LONDON (Thomson Reuters Foundation) – The international aid community needs to ensure that the mistakes of Haiti are not revisited upon the Philippines in the aftermath of Typhoon Haiyan, according to Leigh Daynes, Executive Director of Doctors of the World.
Typhoon Haiyan hit the east coast of the Philippines on Nov. 8, devastating homes and villages and racking up a death toll of more than 5,000.
Charities need to communicate with each other to avoid an aid overlap and make sure that survivors’ needs are appropriately catered for, Daynes told Thomson Reuters Foundation in an interview, adding that this could be accomplished by putting a greater emphasis on recruiting local doctors and health officials in the relief effort.
“Aid and reconstruction programmes will always be much more effective when national staff are involved in their design and delivery, and it’s really important that they are actively engaged in their own relief and recovery effort - and that is a mistake that the international humanitarian community made in Haiti where that wasn’t the case,” Daynes said.
In 2010 an earthquake rocked the tiny nation of Haiti, levelling the city of Port au Prince, killing as many as 316,000 people and leaving 1.2 million homeless. Rebuilding homes, the healthcare system, the education system and the economy has been a major struggle.
After the quake Haiti was hit by a cholera outbreak which killed a further 5,500 people, but measures were then put in place to limit the potential for a further disease outbreak.
“We are also really concerned about the potential outbreak of disease and I know myself that you have to move really quickly to contain the outbreak of diseases,” Daynes said.
“Our emergency medical kits have arrived in Ormoc City. Each kit can treat up to 10,000 people over a three-month period. Those emergency medical kits also contain supplies so that we can deal with outbreaks of cholera if we encounter it, let’s hope not, ” he said in the interview on Friday.
The World Health Organisation announced last week that it was starting a preventative mass vaccination programme for measles and polio for children under the age of 5 in the area hit by the typhoon.
After the Haitian disaster, international medical organizations rushed to help, and many of the injured were even flown to Florida for medical treatment. But after the initial relief effort Haiti was left with few of its own doctors and a dysfunctional and chaotic healthcare system.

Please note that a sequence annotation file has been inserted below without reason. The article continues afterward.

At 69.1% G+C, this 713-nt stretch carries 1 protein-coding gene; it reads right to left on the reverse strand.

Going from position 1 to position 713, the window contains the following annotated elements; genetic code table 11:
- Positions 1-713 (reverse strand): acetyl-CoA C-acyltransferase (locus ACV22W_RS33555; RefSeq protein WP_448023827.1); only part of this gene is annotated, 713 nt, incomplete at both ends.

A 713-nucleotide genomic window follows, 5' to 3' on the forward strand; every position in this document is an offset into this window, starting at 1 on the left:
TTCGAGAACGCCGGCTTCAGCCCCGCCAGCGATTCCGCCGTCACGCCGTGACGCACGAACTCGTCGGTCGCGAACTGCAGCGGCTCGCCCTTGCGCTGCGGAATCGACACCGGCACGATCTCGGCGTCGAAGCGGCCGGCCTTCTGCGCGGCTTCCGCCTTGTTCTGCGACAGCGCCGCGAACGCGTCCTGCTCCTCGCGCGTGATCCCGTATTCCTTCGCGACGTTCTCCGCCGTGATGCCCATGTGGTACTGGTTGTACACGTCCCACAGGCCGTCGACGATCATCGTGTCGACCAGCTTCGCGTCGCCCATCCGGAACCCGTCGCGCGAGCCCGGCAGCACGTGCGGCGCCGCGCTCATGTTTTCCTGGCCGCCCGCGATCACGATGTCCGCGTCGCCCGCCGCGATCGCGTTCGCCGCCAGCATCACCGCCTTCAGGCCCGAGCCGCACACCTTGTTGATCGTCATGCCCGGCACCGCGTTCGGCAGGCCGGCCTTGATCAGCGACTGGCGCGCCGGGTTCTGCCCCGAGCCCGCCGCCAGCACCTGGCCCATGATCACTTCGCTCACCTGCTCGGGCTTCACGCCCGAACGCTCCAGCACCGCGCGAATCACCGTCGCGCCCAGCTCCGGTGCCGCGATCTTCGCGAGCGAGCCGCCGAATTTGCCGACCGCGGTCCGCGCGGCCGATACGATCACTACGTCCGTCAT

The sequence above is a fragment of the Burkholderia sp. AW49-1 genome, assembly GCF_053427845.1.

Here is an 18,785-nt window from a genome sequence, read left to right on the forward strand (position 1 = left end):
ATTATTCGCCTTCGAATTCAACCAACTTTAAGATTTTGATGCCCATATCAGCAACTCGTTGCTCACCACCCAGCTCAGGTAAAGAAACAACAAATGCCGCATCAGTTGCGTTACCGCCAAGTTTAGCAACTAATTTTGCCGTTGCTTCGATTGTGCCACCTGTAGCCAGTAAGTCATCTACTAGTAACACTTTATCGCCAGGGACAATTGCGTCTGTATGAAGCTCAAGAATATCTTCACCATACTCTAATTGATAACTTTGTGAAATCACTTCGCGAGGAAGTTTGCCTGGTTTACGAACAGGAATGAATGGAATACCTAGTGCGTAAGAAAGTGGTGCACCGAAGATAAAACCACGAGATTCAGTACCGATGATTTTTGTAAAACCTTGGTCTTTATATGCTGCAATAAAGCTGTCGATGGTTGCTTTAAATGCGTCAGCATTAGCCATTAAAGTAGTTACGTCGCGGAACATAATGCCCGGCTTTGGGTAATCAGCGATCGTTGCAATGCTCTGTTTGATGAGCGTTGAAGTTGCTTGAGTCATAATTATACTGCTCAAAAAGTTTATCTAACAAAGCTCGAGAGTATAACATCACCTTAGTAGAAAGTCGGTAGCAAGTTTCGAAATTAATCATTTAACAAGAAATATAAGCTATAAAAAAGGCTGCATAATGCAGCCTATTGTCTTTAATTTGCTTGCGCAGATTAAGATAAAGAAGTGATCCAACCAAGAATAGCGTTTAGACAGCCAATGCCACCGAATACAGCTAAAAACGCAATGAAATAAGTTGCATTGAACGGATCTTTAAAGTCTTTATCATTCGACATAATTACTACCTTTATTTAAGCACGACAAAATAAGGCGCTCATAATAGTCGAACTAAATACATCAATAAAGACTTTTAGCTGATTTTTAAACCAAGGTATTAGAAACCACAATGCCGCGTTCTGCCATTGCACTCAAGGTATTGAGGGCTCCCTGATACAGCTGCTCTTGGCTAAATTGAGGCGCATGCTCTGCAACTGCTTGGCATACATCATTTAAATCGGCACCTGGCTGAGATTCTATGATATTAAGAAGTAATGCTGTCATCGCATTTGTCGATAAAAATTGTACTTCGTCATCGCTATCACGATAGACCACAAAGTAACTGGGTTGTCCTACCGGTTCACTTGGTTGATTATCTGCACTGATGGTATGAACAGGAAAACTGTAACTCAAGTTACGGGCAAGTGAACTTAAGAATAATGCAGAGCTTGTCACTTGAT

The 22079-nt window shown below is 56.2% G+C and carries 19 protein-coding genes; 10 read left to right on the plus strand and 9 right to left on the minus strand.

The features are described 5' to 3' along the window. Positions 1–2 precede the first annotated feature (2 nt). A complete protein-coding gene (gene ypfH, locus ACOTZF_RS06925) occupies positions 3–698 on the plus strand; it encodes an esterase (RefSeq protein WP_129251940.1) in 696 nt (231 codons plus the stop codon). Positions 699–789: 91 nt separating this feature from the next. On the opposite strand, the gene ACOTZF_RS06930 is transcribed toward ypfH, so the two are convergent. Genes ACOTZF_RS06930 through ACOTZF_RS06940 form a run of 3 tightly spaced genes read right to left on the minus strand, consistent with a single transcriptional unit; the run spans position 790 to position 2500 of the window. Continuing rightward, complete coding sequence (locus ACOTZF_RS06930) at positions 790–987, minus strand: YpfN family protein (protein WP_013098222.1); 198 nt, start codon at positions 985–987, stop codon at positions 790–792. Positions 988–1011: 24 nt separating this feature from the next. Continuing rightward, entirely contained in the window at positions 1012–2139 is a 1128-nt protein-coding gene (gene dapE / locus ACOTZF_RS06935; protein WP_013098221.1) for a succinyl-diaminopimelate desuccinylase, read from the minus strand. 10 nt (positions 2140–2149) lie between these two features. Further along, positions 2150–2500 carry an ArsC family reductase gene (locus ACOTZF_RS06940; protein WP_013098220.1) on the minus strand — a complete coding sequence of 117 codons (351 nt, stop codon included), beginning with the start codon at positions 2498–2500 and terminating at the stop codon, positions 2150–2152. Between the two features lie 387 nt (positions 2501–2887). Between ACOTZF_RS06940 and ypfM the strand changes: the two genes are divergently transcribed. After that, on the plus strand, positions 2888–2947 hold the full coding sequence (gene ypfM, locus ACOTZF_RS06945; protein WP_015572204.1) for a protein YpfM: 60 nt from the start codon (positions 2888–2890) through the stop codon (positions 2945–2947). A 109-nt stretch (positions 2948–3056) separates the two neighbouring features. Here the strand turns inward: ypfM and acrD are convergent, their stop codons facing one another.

Daynes emphasised the importance of including Filipino medical personnel in the relief effort, which will set the foundation for the long process of rebuilding the healthcare system in affected areas of the Philippines.
“I hope that we’ve learned that lesson and we need to leave a well functioning and sustainable health system in place in the Philippines. Clearly the relief effort is a sprint but the rebuild is a marathon. We will be there for as long as that takes.”
Sexual abuse and rape became endemic in the aftermath of the 2010 Haiti earthquake. Women and girls were subjected to violent attacks in overcrowded camps for those left homeless. Amnesty International reported that in the first 150 days after the earthquake more than 250 cases of rape were reported in several refugee camps.
“The protection and the assistance for women and girls - Haiti is a shocking case in point,” said Daynes. “Let’s ensure that the Philippines is not another Haiti, it’s not another Darfur."
“We have consistently failed women and girls in emergencies, but low cost, high impact interventions radically transform that situation, for instance, the provision of solar powered lighting so that at night time girls can go to the toilet in safety,” Daynes said.
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